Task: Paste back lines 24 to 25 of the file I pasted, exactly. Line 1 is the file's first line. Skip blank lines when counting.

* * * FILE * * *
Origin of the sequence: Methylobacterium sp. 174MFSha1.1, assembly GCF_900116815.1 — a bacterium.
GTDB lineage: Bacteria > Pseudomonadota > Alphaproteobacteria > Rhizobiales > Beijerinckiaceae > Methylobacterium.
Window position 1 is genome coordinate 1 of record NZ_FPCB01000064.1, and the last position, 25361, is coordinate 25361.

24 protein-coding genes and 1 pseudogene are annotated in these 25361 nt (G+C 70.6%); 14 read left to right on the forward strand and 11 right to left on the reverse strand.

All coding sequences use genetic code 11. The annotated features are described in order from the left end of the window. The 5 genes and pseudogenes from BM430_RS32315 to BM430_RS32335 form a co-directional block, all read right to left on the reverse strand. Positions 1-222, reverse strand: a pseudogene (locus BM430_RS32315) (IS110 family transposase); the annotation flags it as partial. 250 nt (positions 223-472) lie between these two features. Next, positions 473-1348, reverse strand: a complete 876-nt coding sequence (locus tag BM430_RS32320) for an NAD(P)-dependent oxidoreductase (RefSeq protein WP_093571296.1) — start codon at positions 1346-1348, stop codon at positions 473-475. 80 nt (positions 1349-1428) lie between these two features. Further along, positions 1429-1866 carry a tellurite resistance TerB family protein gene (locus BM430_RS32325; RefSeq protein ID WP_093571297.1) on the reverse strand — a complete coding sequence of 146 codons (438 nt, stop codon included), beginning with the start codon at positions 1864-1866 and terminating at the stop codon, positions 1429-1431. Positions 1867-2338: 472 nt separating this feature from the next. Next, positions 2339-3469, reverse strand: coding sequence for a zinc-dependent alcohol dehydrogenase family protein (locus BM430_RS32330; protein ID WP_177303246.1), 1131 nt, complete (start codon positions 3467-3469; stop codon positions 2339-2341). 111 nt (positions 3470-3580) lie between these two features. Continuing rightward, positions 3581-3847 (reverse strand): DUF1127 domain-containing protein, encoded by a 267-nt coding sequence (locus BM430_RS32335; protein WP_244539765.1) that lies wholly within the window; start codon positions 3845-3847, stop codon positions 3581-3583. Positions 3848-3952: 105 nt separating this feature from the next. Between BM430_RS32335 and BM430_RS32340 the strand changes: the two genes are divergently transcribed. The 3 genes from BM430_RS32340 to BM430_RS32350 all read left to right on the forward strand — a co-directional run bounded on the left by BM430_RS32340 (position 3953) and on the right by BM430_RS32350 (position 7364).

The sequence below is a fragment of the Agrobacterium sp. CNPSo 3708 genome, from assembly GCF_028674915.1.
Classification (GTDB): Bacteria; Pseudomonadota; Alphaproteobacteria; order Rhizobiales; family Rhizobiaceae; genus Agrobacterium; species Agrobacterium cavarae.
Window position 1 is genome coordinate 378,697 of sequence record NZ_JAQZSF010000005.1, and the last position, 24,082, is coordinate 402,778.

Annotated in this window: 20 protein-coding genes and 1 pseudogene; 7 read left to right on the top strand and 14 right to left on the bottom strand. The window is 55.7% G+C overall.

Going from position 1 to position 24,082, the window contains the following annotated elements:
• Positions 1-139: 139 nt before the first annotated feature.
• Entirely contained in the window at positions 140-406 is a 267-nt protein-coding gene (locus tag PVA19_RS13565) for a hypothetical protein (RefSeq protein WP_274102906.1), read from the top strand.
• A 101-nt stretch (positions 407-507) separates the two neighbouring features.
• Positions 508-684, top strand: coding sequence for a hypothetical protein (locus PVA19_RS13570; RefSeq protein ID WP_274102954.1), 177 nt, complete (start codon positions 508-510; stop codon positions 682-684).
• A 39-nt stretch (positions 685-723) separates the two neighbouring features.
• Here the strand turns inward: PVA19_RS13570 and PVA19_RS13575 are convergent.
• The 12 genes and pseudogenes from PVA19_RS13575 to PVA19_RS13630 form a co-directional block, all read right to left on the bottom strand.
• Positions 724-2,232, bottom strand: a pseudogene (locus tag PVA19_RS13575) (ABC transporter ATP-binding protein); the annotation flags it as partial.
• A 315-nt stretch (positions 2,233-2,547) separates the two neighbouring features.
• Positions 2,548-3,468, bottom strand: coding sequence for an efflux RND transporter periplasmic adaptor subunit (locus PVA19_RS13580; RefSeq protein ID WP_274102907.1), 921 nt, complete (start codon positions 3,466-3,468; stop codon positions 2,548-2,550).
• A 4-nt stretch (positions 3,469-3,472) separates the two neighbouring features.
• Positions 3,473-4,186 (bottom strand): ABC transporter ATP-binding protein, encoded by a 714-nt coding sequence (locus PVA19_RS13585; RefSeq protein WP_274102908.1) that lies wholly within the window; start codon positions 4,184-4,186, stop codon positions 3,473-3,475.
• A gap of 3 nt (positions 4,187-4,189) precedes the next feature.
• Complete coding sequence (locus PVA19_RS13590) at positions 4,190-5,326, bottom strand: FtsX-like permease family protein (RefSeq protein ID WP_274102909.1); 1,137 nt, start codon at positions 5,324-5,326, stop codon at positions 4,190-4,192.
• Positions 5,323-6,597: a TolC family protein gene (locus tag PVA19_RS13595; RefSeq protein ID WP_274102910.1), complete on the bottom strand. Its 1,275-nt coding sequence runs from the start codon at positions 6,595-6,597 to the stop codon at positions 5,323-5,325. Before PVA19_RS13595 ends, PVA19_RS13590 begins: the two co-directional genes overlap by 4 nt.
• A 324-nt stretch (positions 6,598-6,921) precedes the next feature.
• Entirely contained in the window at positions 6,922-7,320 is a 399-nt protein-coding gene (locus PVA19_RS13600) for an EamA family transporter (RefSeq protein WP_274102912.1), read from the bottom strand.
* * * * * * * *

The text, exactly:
• Complete coding sequence (locus PVA19_RS13590) at positions 4,190-5,326, bottom strand: FtsX-like permease family protein (RefSeq protein ID WP_274102909.1); 1,137 nt, start codon at positions 5,324-5,326, stop codon at positions 4,190-4,192.
• Positions 5,323-6,597: a TolC family protein gene (locus tag PVA19_RS13595; RefSeq protein ID WP_274102910.1), complete on the bottom strand. Its 1,275-nt coding sequence runs from the start codon at positions 6,595-6,597 to the stop codon at positions 5,323-5,325. Before PVA19_RS13595 ends, PVA19_RS13590 begins: the two co-directional genes overlap by 4 nt.